unsay, withdraw, swallow, take back - take back what one has said; "He swallowed his words"
rebut, refute - overthrow by argument, evidence, or proof; "The speaker refuted his opponent's arguments"
deny - refuse to accept or believe; "He denied his fatal illness"
2.repudiate - refuse to acknowledge, ratify, or recognize as valid; "The woman repudiated the divorce settlement"
reject - refuse to accept or acknowledge; "I reject the idea of starting a war"; "The journal rejected the student's paper"
3.repudiate - refuse to recognize or pay; "repudiate a debt"
refuse, decline - show unwillingness towards; "he declined to join the group on a hike"
4.repudiate - reject as untrue, unfounded, or unjust; "She repudiated the accusations"
deny - declare untrue; contradict; "He denied the allegations"; "She denied that she had taken money"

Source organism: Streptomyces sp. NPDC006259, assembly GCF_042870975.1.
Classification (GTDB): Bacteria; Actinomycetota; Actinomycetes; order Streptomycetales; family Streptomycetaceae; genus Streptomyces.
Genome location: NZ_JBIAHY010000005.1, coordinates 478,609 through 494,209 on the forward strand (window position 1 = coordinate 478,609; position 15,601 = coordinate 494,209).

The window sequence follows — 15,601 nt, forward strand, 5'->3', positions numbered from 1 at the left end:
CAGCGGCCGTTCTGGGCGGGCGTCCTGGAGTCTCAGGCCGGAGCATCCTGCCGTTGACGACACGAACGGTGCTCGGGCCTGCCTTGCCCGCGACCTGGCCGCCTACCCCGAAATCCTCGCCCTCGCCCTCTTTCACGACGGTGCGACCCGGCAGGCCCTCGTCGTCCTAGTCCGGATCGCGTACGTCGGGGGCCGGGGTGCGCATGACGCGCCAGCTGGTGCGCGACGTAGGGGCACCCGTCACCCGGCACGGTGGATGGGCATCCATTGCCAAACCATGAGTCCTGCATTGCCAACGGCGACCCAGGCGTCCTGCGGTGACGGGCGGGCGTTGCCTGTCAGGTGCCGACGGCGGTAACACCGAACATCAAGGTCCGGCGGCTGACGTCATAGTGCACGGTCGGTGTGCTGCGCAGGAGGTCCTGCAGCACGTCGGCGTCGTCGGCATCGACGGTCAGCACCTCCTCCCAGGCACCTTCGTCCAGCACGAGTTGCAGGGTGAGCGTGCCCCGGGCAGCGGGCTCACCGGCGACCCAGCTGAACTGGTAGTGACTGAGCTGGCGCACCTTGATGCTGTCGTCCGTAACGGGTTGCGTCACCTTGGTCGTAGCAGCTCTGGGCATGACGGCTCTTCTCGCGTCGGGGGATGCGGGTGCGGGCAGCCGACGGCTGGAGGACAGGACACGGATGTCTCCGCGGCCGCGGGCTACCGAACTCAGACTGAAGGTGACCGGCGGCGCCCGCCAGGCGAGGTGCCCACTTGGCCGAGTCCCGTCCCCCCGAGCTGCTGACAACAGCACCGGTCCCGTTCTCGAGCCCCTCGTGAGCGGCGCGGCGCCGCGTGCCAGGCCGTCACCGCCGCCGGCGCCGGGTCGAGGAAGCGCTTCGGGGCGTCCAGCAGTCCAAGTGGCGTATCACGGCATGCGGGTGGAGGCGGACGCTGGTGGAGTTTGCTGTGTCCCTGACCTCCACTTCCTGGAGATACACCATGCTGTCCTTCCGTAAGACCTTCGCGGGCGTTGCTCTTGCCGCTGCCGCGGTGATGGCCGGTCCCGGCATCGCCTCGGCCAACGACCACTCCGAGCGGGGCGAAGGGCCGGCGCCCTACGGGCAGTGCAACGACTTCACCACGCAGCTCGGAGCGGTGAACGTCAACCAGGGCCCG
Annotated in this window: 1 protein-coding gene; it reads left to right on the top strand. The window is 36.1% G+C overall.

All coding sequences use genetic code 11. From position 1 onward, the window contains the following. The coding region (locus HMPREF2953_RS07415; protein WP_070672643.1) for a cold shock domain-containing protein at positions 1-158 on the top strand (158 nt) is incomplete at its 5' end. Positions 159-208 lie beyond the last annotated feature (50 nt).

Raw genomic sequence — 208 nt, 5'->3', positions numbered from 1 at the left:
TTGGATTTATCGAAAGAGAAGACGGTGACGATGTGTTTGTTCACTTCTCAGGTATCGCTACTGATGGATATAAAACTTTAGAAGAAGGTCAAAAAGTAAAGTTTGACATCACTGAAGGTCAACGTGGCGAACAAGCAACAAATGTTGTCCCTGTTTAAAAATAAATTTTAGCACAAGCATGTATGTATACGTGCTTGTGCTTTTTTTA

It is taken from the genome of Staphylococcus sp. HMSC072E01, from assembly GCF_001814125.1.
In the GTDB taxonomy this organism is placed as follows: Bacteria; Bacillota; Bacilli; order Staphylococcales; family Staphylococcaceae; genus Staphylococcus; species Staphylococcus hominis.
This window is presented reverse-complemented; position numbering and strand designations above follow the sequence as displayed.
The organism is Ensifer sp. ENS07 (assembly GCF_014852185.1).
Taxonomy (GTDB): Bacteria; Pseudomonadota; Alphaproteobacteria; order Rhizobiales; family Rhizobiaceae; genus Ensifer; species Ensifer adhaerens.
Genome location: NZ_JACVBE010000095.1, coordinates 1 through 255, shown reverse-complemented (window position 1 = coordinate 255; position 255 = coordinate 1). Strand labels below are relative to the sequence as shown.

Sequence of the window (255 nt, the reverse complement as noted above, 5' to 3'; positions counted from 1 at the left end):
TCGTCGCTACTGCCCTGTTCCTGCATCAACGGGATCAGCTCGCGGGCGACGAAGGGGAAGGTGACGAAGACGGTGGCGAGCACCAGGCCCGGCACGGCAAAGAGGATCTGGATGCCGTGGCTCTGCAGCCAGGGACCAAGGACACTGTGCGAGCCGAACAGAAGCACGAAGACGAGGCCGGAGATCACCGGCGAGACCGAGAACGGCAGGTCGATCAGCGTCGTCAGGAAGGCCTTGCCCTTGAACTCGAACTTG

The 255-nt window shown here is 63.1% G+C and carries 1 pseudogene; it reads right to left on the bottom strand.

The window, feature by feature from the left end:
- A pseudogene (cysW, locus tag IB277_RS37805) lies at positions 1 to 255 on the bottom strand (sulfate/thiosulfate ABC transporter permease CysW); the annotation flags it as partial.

repudiate

verb
1. reject, renounce, retract, disown, abandon, desert, reverse, cut off, discard, revoke, forsake, cast off, rescind, disavow, turn your back on, abjure, wash your hands of He repudiated any form of nationalism.
reject own, accept, admit, defend, acknowledge, assert, proclaim, ratify, avow
2. deny, oppose, disagree with, rebuff, refute, disprove, rebut, disclaim, gainsay (archaic or literary) He repudiated the charges.
4. divorce, end your marriage to A woman can repudiate her insane husband.

repudiate

verb
To refuse to recognize or acknowledge:
Translations

repudiate

[rɪˈpjuːdɪeɪt] VT
1. (= deny) [+ charge] → rechazar, negar
2. (= refuse to recognize) [+ debt, treaty] → negarse a reconocer, desconocer; [+ attitude, values, wife, violence] → repudiar

repudiate

[rɪˈpjuːdieɪt] vt
[+ idea, view, report] → désavouer; [+ violence] → désavouer; [+ accusation, charge, allegation] → rejeter
(old-fashioned) [+ wife] → répudier

repudiate

vt personverstoßen; authorship, debt, obligationnicht anerkennen; accusation, remarks, chargezurückweisen

repudiate

[rɪˈpjuːdɪˌeɪt] (frm) vt (charge, offer of friendship) → respingere; (debt, treaty) → disconoscere, rifiutarsi di onorare; (one's wife) → ripudiare

repudiate

v. repudiar, repeler.
References in classic literature ?